Councillors clash over homelessness in Kettering

Councillors have clashed over how Kettering Council is tackling a rise in homelessness
Councillors have clashed over how Kettering Council is tackling a rise in homelessness
7
Have your say

Kettering Council’s opposition leader says the authority is “unable to cope” with the number of council housing applications.

At a council meeting last week, it was revealed that 61 households are now in emergency accommodation with 16 of them housed outside the borough.

The proportion of applications coming from those who have lost their rented house has increased from 24 per cent to 56 per cent, while 77 per cent of application are from those with young families - up from 41 per cent.

Cllr Mick Scrimshaw (Lab, William Knibb), said: “The fundamental issue that stops the council dealing with this problem efficiently is the lack of social housing, with the council being told that the numbers of available properties continues to decline.

“Kettering Council are building a mere five council houses this year and these are the first to be built in Kettering for over 20 years.

“Other councils around the country are in the same position and are actively doing things.

“I met a councillor from Newark and Sherwood Council the other week who told me they had just agreed to build over 300 new homes.

“The overall situation is becoming a real mess and until it is sorted out vulnerable families will continue to be hit. Kettering Council are seemingly unable to cope.”

Cllr Scrimshaw says the Labour group put forward costed council housing proposals but they were rejected - but there has still been no alternative.

He added: “Housing is our biggest priority and we are working to help the Conservative administration to find a solution to the problem.

“In this year’s alternative budget we put forward costed proposals to build council housing this year. These were rejected but no alternative to them has yet been proposed.

“What Kettering Council needs is the same commitment that other councils are showing to come up with an imaginative plan to address the crisis that they find themselves falling into.”

In response, cabinet member for housing Cllr James Burton said: “Homelessness is not just a problem in Kettering borough, it is a national problem. Figures are rising and continue to rise.

“With this in mind members and officers of the council are via the MP arranging a meeting with the Housing Minister to directly put our concerns to Government.

“To put this in perspective nationally in 2015 more than 40,000 households across the country were found to be homeless and in priority need – a rise of 42 per cent in five years.

“In 2015 Kettering borough figures increased to 105 households.

“Also nationally in 2015 71,540 homeless households were living in temporary accommodation – a 49 per cent increase over the past five years.

“Kettering borough figures increased to 47 households in temporary accommodation.

“Kettering Borough Council’s strategy approach focuses on preventing homelessness rather than only helping homeless people at the point of crisis.

“The success of this approach is evidenced by the following:

“Last year our preventative approach helped 130 households who were at risk of becoming homeless to keep a roof over their heads.

“In 2015 we provided homes for 556 households in properties owned by the council and housing associations.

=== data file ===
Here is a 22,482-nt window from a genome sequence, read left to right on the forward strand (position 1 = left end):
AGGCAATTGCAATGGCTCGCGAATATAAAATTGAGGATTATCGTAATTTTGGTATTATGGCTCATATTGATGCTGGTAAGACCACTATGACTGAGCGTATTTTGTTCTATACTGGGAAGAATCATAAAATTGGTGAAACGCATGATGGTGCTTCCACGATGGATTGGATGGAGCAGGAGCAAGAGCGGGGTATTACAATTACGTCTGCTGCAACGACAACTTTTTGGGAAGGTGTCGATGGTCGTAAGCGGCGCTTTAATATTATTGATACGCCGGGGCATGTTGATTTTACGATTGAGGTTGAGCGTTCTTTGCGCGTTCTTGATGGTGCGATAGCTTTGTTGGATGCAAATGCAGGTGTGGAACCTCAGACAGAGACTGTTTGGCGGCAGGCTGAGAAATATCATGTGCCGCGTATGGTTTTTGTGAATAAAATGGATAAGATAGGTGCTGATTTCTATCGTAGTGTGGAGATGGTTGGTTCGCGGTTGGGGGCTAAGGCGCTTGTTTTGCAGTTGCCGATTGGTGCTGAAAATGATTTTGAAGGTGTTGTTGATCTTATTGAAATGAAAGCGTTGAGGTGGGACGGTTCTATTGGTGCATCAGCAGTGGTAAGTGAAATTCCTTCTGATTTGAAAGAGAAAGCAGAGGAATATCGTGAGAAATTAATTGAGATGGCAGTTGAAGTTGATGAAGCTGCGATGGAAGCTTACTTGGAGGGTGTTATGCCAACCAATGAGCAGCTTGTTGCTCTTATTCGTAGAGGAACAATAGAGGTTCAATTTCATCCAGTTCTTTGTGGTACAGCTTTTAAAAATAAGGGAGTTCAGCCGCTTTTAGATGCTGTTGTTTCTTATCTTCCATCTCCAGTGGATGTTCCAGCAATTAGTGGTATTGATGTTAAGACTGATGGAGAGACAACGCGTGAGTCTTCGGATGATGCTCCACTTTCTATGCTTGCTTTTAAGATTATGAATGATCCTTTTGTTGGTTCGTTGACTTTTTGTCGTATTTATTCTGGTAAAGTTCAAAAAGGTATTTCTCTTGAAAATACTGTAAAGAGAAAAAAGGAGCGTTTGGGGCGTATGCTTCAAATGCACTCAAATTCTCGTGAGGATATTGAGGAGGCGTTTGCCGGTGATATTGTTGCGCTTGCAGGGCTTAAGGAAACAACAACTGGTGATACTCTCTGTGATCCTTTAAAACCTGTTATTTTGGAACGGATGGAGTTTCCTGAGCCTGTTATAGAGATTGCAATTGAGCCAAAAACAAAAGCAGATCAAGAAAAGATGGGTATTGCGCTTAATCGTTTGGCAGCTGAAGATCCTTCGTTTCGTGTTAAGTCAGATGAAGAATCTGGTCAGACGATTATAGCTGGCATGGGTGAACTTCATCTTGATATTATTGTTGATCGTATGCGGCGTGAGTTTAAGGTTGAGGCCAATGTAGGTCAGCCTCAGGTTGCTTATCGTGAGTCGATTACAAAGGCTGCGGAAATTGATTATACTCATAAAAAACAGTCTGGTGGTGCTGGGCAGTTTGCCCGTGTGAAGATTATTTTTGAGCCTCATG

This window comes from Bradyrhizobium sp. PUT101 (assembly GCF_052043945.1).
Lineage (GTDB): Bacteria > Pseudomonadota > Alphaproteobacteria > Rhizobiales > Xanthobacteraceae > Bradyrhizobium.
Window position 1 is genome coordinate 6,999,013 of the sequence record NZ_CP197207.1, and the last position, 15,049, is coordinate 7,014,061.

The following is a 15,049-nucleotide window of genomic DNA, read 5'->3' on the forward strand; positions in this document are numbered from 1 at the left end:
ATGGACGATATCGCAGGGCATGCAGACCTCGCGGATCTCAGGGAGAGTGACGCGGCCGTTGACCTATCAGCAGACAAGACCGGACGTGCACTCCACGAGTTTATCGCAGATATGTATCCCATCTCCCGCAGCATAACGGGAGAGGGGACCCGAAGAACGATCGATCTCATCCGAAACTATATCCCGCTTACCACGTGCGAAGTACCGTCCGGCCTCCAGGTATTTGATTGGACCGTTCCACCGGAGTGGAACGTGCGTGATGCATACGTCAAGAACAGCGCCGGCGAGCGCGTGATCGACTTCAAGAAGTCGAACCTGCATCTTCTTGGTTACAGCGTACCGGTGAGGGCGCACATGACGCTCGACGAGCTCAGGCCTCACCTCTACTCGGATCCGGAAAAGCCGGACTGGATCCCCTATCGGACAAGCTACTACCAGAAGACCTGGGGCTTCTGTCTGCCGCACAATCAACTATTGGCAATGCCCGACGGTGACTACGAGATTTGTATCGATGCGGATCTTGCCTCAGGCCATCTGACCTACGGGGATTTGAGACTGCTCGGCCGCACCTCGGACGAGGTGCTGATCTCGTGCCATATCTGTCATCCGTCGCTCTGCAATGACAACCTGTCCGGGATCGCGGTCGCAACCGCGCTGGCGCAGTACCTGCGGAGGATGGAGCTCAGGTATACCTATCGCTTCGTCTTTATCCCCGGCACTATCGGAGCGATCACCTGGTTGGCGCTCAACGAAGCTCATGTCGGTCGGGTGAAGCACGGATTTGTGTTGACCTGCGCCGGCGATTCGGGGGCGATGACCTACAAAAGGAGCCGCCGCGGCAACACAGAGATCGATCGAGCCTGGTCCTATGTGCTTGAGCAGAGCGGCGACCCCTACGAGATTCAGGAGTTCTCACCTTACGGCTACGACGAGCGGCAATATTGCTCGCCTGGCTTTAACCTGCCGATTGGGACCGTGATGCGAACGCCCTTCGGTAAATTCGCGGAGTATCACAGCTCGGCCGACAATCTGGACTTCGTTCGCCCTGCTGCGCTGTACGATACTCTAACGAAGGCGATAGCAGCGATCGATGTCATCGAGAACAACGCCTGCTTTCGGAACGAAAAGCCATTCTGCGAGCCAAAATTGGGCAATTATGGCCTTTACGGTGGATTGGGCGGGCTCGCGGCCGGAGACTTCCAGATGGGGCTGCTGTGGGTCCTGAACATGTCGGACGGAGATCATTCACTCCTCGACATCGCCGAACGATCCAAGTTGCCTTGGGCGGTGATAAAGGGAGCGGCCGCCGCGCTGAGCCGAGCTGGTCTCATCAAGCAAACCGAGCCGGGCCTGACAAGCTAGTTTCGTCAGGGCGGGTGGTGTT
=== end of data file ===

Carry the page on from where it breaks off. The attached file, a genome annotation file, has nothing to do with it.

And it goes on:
“Over the past five years we have worked with housing associations to build 578 new affordable homes across the borough.

“In 2016/17 another 170 new affordable homes will be built – up from 103 last year, this includes both housing association and council-built homes.

“In addition we will continue to lobby developers for the provision of affordable homes across the borough.

“In October 2015 in partnership with Home Housing, we opened a new hostel for homeless people providing accommodation for 21 households.

“We are also investing in the council’s own housing stock so that it continues to provide safe, secure and energy efficient homes at an affordable rent well into the future.

“Cllr Scrimshaw was made aware of all that we are doing in various meetings to members and the public, so I find it strange that instead of criticizing the council and complaining that we are not doing enough and he will “help us dig ourselves out of the mess we are in” he did not highlight or applaud the efforts that the council are doing to alleviate homelessness in the borough and pledge his support going forward.

“Kettering Council is not sitting back doing nothing and ‘seemingly unable to cope’, as Cllr Scrimshaw says.

“Kettering has one of the best records in the East Midlands for providing new social homes – better than many much bigger cities.

“I do understand the problems encountered by some private landlords tenants and the fact that certain private landlords are unscrupulous and getting rid of those tenants that are only able to pay low rents.

“That may well be the case with some landlords but there are many very good private landlords out there and we cannot tar them all with the same brush.

“Cllr Scrimshaw also states that in his alternative budget they put forward to build council houses this year.

“A very creditable solution but where was the money coming from?

“As part of their alternative budget they also suggested to put council tax up by 1.5 per cent, build a new swimming pool in Kettering, employ plain-clothed dog wardens, 50p parking on Saturday in the council car parks, live webcasting of council meetings, cancelling precepting and re-introducing funding for town and parish councils.

“Obviously building council houses was not their top or biggest priority as he states.”